The human touch
Authenticity and trust were undeniably the watchwords of the day. The group felt that while politicians, financial services firms and energy companies were frequently identified as being poster boys for general skulduggeries, communicators must work harder to win over an ever more sceptical public.
As one delegate pointed out, “It’s less that the value of expertise is no longer valued, it’s more the legitimacy and authenticity of that expertise is no longer to be taken for granted. For corporate communicators, this means working harder to establish validity and value…as much as putting forward the expertise itself.”
Corporate speak continues to rear its ugly head all too frequently. One delegate said, “I think we are all guilty of conforming to a unified way of communicating.” Words like ‘authentic’ and ‘human’ are easy to drop in to a well-meaning statement, but quickly become jargon once everyone else gets in on the act.
Leaders themselves can be the worst culprits, often seeking refuge in corporate banalities because they figure this language is safe. While they might hear ‘be more human’ in their heads when speaking to employees or the media, they end up being the opposite – essentially repeating the same stock phrases, over and over again.
A quick browse of the language used by different brands also shows uncanny similarities in terms of values and statements of purpose – no matter the industry. “Everybody’s saying the same thing,” said one delegate, “and, in attempting to be authentic and different, everybody arrives at the same place.”
That contributes to the difficulties expressed in differentiating companies – particularly in the B2B space or among startups.
It might be that authenticity can only truly be achieved by listening to employees. As one delegate put it, “Employees are the only real element of humanity that your company has and that people engage with…either on social or face to face.”
Another even went as far to say that the future role of the corporate communicator will be as the ‘chief humanity officer’ – the one that “represents the human voice of the organisation.”
For business expanding rapidly and those with operations around the world, putting a human face back on the business may be crucial in addressing the challenge of differentiation.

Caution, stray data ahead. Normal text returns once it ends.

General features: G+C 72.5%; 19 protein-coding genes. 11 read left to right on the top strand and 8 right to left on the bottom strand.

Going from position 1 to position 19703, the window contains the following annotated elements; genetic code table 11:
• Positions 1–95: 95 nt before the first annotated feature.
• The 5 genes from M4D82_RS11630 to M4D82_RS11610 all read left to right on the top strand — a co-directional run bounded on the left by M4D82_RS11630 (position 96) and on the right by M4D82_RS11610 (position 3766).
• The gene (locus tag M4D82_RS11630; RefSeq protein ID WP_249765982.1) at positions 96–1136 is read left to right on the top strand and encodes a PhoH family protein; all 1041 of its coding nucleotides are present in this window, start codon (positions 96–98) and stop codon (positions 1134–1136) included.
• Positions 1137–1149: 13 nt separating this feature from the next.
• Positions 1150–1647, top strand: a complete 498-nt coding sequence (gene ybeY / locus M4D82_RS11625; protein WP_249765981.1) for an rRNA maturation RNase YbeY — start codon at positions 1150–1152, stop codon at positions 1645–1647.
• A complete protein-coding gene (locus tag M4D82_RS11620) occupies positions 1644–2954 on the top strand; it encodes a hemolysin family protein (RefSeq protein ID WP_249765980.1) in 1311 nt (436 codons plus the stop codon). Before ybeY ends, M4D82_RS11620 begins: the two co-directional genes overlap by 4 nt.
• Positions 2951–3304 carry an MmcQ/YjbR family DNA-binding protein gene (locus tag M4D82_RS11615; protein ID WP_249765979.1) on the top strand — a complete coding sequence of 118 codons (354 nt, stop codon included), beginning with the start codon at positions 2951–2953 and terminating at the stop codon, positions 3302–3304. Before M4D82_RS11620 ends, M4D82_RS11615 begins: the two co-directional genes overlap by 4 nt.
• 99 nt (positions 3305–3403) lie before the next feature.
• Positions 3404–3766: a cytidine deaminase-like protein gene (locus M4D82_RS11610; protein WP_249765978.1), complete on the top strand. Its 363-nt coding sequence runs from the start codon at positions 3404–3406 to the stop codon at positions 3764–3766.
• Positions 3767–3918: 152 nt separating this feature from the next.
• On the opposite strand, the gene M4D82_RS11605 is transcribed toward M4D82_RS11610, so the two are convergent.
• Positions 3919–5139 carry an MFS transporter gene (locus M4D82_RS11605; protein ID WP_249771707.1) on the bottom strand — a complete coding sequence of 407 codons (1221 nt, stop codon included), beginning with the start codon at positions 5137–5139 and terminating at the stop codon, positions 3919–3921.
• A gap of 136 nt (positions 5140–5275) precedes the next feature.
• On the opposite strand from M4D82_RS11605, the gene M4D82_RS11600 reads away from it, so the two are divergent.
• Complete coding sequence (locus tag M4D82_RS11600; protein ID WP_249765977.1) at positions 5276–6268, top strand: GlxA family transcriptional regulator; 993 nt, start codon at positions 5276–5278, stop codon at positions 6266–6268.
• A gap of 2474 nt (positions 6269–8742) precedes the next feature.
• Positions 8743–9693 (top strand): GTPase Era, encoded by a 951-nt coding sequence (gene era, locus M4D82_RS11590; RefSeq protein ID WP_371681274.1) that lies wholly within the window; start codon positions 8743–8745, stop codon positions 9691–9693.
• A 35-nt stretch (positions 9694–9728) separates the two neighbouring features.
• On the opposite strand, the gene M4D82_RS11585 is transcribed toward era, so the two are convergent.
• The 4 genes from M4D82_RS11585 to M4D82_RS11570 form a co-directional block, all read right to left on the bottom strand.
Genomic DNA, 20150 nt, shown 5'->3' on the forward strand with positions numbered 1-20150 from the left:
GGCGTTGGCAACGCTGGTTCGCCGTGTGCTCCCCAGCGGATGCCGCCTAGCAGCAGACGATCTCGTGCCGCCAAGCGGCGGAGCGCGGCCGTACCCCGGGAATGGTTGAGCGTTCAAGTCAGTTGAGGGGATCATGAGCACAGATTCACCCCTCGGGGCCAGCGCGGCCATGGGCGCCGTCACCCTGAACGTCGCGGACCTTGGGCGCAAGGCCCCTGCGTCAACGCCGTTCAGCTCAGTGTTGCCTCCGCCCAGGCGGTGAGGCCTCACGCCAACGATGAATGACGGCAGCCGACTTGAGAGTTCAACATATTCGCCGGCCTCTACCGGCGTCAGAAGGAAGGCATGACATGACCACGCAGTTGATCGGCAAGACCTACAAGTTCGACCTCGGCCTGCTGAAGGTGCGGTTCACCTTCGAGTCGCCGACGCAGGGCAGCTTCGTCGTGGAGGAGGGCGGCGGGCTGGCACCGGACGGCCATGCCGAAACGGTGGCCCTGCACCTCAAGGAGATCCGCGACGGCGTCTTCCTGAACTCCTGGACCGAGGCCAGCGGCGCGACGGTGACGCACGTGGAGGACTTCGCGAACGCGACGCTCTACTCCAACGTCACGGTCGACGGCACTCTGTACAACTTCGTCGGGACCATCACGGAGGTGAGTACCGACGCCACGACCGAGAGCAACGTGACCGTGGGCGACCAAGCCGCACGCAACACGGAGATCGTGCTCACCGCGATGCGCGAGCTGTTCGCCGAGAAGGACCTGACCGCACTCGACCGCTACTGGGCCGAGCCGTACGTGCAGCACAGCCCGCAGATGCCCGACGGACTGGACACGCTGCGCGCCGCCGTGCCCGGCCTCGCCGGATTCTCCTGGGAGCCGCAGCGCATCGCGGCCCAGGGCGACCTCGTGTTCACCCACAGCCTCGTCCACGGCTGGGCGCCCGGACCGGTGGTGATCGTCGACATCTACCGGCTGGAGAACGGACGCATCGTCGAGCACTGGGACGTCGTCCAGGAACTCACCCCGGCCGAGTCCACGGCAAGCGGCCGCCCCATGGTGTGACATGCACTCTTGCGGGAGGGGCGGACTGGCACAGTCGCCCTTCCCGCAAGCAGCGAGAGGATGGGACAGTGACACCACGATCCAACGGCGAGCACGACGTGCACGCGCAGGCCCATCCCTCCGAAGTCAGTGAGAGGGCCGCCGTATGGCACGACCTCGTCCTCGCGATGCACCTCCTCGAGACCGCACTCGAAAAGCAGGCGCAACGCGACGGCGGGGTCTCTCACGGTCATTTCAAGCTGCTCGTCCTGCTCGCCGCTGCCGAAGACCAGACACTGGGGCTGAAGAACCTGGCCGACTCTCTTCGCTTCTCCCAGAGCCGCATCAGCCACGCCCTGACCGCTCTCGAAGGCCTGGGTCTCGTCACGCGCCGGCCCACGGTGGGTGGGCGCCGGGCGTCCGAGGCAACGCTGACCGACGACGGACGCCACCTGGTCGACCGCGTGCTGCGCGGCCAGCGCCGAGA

Whatever the future holds for the corporate communicator, it was generally agreed that leaders increasingly want, and need, some form of coaching at the strategic level.
One delegate said, “Your business leaders and middle managers are the people who really impact how the rest of your employees feel about the product, they are your brand ambassadors. And I think there is still a massive job to do to coach those people and to up-skill those in the organisation who are delivering frontline communication.”
It goes to the heart of any argument about trust, transparency and authenticity. As Brown says, “When a CEO trusts the advice and guidance from their comms team they are more likely to come across credible and authentic leaders and not communicators of corporate strategy presentations.”
No one wants to see companies communicate in a tone of voice that’s corporate, bland or meaningless. And, in the end, every stakeholder needs a good story to rally around.
Brown adds, “There’s a need for a narrative that works across all stakeholders and aligns everyone in the organisation responsible for communication. Perhaps by having a clear corporate narrative, everyone in the business has something to follow and believe in.
“It would also avoid the inconsistency that happens when marketing and corporate communications work in a siloed way, even though they are both equally responsible in driving a consistent brand reputation externally.”
Delegates agree, if a unified corporate communications strategy is in place, a focused understanding of the tools at communicators’ disposal and a strong narrative is deployed, the corporate story will be authentic, transparent and effective.